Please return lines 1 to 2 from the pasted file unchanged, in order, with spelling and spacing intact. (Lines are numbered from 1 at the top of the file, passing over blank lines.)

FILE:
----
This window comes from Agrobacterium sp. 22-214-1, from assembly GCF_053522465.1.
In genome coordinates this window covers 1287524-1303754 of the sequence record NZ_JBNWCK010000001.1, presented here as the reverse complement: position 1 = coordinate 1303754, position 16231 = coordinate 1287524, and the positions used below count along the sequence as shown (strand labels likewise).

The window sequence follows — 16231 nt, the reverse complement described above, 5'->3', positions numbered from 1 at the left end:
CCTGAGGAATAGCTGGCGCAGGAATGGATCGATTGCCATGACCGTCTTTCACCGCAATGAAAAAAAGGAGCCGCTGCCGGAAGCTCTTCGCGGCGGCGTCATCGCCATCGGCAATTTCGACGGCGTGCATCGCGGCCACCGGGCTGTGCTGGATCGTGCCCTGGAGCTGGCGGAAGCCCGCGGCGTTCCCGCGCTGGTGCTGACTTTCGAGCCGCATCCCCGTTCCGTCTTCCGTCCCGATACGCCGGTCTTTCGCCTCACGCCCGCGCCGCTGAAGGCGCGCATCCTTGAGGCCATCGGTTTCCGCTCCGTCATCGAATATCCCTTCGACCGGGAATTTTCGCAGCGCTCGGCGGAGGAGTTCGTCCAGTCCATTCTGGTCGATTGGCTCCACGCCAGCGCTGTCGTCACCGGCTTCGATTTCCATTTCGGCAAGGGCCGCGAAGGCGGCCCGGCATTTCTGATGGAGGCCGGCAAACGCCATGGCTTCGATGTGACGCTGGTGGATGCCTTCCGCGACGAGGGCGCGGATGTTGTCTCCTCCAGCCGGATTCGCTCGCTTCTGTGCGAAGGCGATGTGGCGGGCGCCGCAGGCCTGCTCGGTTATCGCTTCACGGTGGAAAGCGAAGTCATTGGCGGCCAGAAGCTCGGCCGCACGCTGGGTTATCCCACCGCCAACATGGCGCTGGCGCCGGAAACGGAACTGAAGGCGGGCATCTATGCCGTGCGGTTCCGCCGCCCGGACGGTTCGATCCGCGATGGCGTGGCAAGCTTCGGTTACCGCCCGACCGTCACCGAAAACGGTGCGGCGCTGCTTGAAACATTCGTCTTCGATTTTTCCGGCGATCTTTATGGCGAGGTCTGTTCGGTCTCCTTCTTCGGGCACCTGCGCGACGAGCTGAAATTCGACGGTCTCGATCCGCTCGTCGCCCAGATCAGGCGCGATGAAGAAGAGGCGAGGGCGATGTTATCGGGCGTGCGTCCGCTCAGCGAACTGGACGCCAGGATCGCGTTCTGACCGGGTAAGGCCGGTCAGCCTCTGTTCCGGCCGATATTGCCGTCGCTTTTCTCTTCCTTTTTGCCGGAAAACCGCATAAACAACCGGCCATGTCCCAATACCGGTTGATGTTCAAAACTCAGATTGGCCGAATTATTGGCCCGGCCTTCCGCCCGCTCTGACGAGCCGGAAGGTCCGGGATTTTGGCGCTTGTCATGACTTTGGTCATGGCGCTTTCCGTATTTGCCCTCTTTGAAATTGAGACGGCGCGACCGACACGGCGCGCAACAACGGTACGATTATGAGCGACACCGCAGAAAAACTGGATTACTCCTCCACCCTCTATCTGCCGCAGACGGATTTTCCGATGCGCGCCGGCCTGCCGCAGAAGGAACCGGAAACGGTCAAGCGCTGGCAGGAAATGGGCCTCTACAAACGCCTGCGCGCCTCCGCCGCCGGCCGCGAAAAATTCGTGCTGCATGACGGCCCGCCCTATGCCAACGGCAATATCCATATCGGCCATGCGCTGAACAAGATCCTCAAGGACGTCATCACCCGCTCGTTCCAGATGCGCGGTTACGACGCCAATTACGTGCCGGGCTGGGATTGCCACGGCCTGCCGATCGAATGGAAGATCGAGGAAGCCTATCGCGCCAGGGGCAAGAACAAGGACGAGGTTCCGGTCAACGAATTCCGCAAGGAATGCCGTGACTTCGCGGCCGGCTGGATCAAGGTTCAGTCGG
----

This window comes from Agrobacterium sp. 22-214-1, from assembly GCF_053522465.1.
In genome coordinates this window covers 1287524-1303754 of the sequence record NZ_JBNWCK010000001.1, presented here as the reverse complement: position 1 = coordinate 1303754, position 16231 = coordinate 1287524, and the positions used below count along the sequence as shown (strand labels likewise).